The groom, “Corporate Person,” is not actually a real guy. Mr. Corporate Person is a one-and-a-half-month-old corporation established by Seattle-based writer Jeff Reifman, who is listed as the corporation’s registered agent.
And the bride—Well, she’s not really in love. She’s really protesting a law that grants personhood status to corporations. Jeff Reifman explains:
“The Supreme Court has said that corporations are persons with equal protections under the Fourteenth Amendment, which means they have all the same rights as you or me (unless you happen to be gay or lesbian).So a corporation has just as much right to marry a woman that I have to marry a woman.”
And the minister—Well at least Rev. Rich Lang, who presided over the ceremony, is, in fact, ordained in the United Methodist Church. But then, he’s also an activist and a writer whose bi-weekly column appears in Real Change, and who has been published in the Progressive Christian and other sources.
Reverend Lang—who unabashedly mocks the institution of marriage—must, nonetheless, be a romantic at heart. He welcomed the opportunity to officiate at the wedding of this unseemly couple. Noting that Mr. Corporate Person had profit as his prime motivator, Lang offered a unique wish for the couple:
“Corporate Person and Angela, may your children become sacrifices in war for greater market gain, may your wealth be without end, may your desire for more always be insatiable. May you begin every day in expectation of profit, and end every night resting secure in each other’s bank accounts. May your continuous lies never be revealed, may your lawlessness never be held accountable, may your theft be forgiven, and may you own this nation lock, stock and barrel until freedom is no more.”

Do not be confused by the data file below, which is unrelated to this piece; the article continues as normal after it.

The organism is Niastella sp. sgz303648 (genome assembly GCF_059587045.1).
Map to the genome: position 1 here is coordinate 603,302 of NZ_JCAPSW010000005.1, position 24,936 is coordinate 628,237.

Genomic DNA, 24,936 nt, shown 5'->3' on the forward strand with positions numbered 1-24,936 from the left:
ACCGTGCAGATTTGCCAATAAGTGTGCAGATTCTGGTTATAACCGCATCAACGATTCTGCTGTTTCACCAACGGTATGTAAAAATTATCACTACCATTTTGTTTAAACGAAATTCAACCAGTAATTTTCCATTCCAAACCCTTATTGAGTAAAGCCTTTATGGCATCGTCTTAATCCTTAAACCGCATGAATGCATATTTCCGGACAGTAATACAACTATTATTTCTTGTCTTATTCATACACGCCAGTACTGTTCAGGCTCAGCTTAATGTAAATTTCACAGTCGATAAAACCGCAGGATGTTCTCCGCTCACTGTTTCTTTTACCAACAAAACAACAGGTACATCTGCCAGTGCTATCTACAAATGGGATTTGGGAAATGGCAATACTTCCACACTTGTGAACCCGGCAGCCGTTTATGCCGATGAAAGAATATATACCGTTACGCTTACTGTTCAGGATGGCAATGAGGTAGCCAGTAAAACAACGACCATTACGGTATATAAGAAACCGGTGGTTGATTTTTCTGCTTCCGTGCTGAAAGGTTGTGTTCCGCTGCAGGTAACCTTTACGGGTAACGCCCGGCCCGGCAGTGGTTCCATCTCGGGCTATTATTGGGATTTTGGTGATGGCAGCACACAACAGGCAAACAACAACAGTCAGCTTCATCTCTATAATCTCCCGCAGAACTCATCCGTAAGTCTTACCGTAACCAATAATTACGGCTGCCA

You know, for Washingtonians the whole thing must seem de rigueur.
In January 2011, Sarah “echo” Steiner, a 39-year-old Green Party activist from Lake Worth, Florida, sought to become the first woman to marry a corporation. She held a press conference to explain her plan, and to discuss her hopes and dreams for finding “Mr. Right.”
Steiner’s ideal husband, er, corporation will not be easy to find. She wants her corporation/spouse to be exhorbitantly wealthy. “Of course,” she added, “I’m looking for someone well endowed, and with staying power.”
And in January 2012, Seattle resident Babylonia Aivaz “married” an abandoned warehouse in Seattle’s Capitol Hill neighborhood. I told the story then.
By the way, now that Aivaz is a widow (since her beloved warehouse has been torn down by the city), she has informed the Seattle City Council that she will be marrying the entire Yesler Terrace neighborhood, near the city’s Central District.
And in May of this year, 36-year-old Nadien Schweigert of North Dakota “married herself” in a commitment ceremony in the presence of her family and friends. Schweigert, who was celebrating “how far she’d come” since a painful divorce six years earlier, encouraged her guests to “blow kisses to the world” after she’d exchanged rings with her “inner groom.”
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All of these contorted pairings serve to draw laughs and remind people that marriage—real marriage, that is—is Something. It is the union of one man and one woman. The homosexual activists who attempt to marry one another, the lesbians who pair up and set up housekeeping, the woman who married herself: All try in vain to redefine marriage until it has no meaning at all.
They will not succeed.